But it doesn’t stop there. Tijuana has also become a destination for what is known as medical tourism. Heck, my kin that live in Chula Vista are frequent visitors to Tijuana for healthcare. There is fleeting tourism as well, but money is flowing from everywhere — through investments in old bars; events that attract international players; and visitors that see in Tijuana a cheaper alternative to California. If anyone is making a buck out of this recession in Tijuana, it’s due to tourism, whether old-school tourism or new-school.

Having said that, I am surprised that Tijuana doesn’t have some sort of school that specializes in tourism education. Tijuana-style tourism: by word of mouth and self promotion. How does this tourism come about? Local writer Rafadro comes to mind; with his logo and attitude, he brought self-promotion into vogue by announcing everything he did to his blog readers. It has since caught on, and all Tijuana artists now promote what they do to anyone and everyone. Back in the day, such shameless self-promotion would cause a minor scandal...now it is almost post-hip.

Believe it or not, tijuanenses are ardent believers in a better tomorrow. They fight with all their might anything that smears the Tijuana name. For example, it was first reported that Los Chicharrines — a couple of clowns that visited Tijuana in August — had fled the city because they had received death threats. The local chamber of commerce came out the next day and announced that it wasn’t fair to smear the City that way...it wasn’t true. The mental attitude of the true tijuanense requires that he/she focus all their energy on defending the city’s name.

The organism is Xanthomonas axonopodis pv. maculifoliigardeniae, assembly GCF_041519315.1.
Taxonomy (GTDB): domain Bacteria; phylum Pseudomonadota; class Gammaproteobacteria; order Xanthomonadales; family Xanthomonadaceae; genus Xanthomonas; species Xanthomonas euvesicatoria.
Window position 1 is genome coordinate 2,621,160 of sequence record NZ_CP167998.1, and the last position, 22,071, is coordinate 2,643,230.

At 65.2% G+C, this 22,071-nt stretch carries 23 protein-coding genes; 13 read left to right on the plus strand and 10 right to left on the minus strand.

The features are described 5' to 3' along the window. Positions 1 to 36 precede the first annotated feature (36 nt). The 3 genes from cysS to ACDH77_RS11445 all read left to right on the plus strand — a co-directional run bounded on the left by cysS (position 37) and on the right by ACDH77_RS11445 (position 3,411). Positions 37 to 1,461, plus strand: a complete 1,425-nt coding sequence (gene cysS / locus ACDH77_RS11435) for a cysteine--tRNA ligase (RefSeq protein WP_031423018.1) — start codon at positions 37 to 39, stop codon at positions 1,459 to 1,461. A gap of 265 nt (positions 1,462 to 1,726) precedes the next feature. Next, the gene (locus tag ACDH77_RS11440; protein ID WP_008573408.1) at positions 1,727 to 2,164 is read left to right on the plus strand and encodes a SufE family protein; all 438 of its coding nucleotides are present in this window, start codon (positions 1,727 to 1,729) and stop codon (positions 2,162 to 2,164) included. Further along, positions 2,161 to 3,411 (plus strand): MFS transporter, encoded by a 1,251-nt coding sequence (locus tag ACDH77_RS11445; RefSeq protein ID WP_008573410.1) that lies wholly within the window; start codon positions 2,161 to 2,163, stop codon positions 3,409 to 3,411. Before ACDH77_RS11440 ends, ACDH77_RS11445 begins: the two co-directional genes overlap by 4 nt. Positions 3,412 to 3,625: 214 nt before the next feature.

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Comments

Lorena Mancilla Sept. 11, 2010 @ 12:21 p.m.

I am afraid to say that "crime has diminished radically lately", because as soon as I say it, something happens in Tijuana or Rosarito.

But well, I don't know why lately things cooled down a bit in the northwest border region. The war moved to the northeast: Tamaulipas, Chihuahua, Nuevo León are in a critical situation.

A couple of friends and I have been talking about a Tijuana based involuntary movement that we call "Tijuanacionalism", that pretty much refers to the topics that you talk about in your article.

Tijuana is indeed bigger than Tijuana, but what I will never stop to criticize is the constant campaign of fear that made Tijuana the darkest of all the black sheep.

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JulioS Sept. 12, 2010 @ 8:38 a.m.

Yeah, I think it is a bit eerie as well. Though, and am only speculating here, I think that it lies in the interest of the US that Tijuana and it's vicinity is free from severe sorts of violence. The whole west coast is littered with Military Complex goodies. My guess. I am kind of flattered that although am not in Tj per se am still very much in tune with my conciudadanos. Thanx for the comment.